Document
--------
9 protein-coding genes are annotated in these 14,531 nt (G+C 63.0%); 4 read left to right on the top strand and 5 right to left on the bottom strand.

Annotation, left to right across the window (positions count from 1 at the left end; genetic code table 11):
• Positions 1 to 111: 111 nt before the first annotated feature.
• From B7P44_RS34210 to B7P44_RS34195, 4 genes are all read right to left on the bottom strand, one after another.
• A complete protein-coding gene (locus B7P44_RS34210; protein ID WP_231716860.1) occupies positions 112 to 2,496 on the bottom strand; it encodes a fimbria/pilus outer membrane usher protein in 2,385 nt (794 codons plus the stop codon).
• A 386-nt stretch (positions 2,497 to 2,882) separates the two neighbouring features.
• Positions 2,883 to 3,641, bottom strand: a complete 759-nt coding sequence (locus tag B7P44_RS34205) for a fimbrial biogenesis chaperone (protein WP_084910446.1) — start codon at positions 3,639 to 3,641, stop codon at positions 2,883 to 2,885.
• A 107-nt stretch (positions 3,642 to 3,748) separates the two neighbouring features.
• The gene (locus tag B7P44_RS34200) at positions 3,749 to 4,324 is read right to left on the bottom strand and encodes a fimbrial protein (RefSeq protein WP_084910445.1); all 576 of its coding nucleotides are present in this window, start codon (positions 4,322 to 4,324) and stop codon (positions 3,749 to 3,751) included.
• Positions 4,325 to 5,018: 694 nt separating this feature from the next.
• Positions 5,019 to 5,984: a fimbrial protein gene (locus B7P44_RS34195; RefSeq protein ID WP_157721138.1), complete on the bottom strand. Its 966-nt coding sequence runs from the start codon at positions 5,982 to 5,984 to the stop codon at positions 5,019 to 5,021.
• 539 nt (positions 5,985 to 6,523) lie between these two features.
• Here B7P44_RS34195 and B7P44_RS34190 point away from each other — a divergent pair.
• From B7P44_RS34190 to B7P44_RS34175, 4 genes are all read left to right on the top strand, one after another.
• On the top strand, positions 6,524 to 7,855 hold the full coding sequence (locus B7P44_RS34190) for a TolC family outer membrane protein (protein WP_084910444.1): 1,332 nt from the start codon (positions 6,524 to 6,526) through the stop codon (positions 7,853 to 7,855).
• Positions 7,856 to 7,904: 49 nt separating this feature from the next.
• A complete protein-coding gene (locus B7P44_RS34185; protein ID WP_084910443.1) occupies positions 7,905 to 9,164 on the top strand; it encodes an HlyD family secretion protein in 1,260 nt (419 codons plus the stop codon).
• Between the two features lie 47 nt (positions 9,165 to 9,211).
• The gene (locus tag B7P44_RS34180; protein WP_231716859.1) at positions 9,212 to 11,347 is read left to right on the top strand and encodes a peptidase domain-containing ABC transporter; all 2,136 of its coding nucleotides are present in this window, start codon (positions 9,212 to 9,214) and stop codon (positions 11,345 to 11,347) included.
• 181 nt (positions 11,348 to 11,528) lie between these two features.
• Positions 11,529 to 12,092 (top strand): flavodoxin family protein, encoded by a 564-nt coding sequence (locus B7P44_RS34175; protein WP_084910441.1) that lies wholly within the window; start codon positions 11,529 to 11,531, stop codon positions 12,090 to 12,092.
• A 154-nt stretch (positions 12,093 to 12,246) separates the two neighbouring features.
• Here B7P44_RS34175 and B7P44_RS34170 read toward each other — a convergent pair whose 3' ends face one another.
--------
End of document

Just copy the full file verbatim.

9 protein-coding genes are annotated in these 14,531 nt (G+C 63.0%); 4 read left to right on the top strand and 5 right to left on the bottom strand.

Annotation, left to right across the window (positions count from 1 at the left end; genetic code table 11):
• Positions 1 to 111: 111 nt before the first annotated feature.
• From B7P44_RS34210 to B7P44_RS34195, 4 genes are all read right to left on the bottom strand, one after another.
• A complete protein-coding gene (locus B7P44_RS34210; protein ID WP_231716860.1) occupies positions 112 to 2,496 on the bottom strand; it encodes a fimbria/pilus outer membrane usher protein in 2,385 nt (794 codons plus the stop codon).
• A 386-nt stretch (positions 2,497 to 2,882) separates the two neighbouring features.
• Positions 2,883 to 3,641, bottom strand: a complete 759-nt coding sequence (locus tag B7P44_RS34205) for a fimbrial biogenesis chaperone (protein WP_084910446.1) — start codon at positions 3,639 to 3,641, stop codon at positions 2,883 to 2,885.
• A 107-nt stretch (positions 3,642 to 3,748) separates the two neighbouring features.
• The gene (locus tag B7P44_RS34200) at positions 3,749 to 4,324 is read right to left on the bottom strand and encodes a fimbrial protein (RefSeq protein WP_084910445.1); all 576 of its coding nucleotides are present in this window, start codon (positions 4,322 to 4,324) and stop codon (positions 3,749 to 3,751) included.
• Positions 4,325 to 5,018: 694 nt separating this feature from the next.
• Positions 5,019 to 5,984: a fimbrial protein gene (locus B7P44_RS34195; RefSeq protein ID WP_157721138.1), complete on the bottom strand. Its 966-nt coding sequence runs from the start codon at positions 5,982 to 5,984 to the stop codon at positions 5,019 to 5,021.
• 539 nt (positions 5,985 to 6,523) lie between these two features.
• Here B7P44_RS34195 and B7P44_RS34190 point away from each other — a divergent pair.
• From B7P44_RS34190 to B7P44_RS34175, 4 genes are all read left to right on the top strand, one after another.
• On the top strand, positions 6,524 to 7,855 hold the full coding sequence (locus B7P44_RS34190) for a TolC family outer membrane protein (protein WP_084910444.1): 1,332 nt from the start codon (positions 6,524 to 6,526) through the stop codon (positions 7,853 to 7,855).
• Positions 7,856 to 7,904: 49 nt separating this feature from the next.
• A complete protein-coding gene (locus B7P44_RS34185; protein ID WP_084910443.1) occupies positions 7,905 to 9,164 on the top strand; it encodes an HlyD family secretion protein in 1,260 nt (419 codons plus the stop codon).
• Between the two features lie 47 nt (positions 9,165 to 9,211).
• The gene (locus tag B7P44_RS34180; protein WP_231716859.1) at positions 9,212 to 11,347 is read left to right on the top strand and encodes a peptidase domain-containing ABC transporter; all 2,136 of its coding nucleotides are present in this window, start codon (positions 9,212 to 9,214) and stop codon (positions 11,345 to 11,347) included.
• 181 nt (positions 11,348 to 11,528) lie between these two features.
• Positions 11,529 to 12,092 (top strand): flavodoxin family protein, encoded by a 564-nt coding sequence (locus B7P44_RS34175; protein WP_084910441.1) that lies wholly within the window; start codon positions 11,529 to 11,531, stop codon positions 12,090 to 12,092.
• A 154-nt stretch (positions 12,093 to 12,246) separates the two neighbouring features.
• Here B7P44_RS34175 and B7P44_RS34170 read toward each other — a convergent pair whose 3' ends face one another.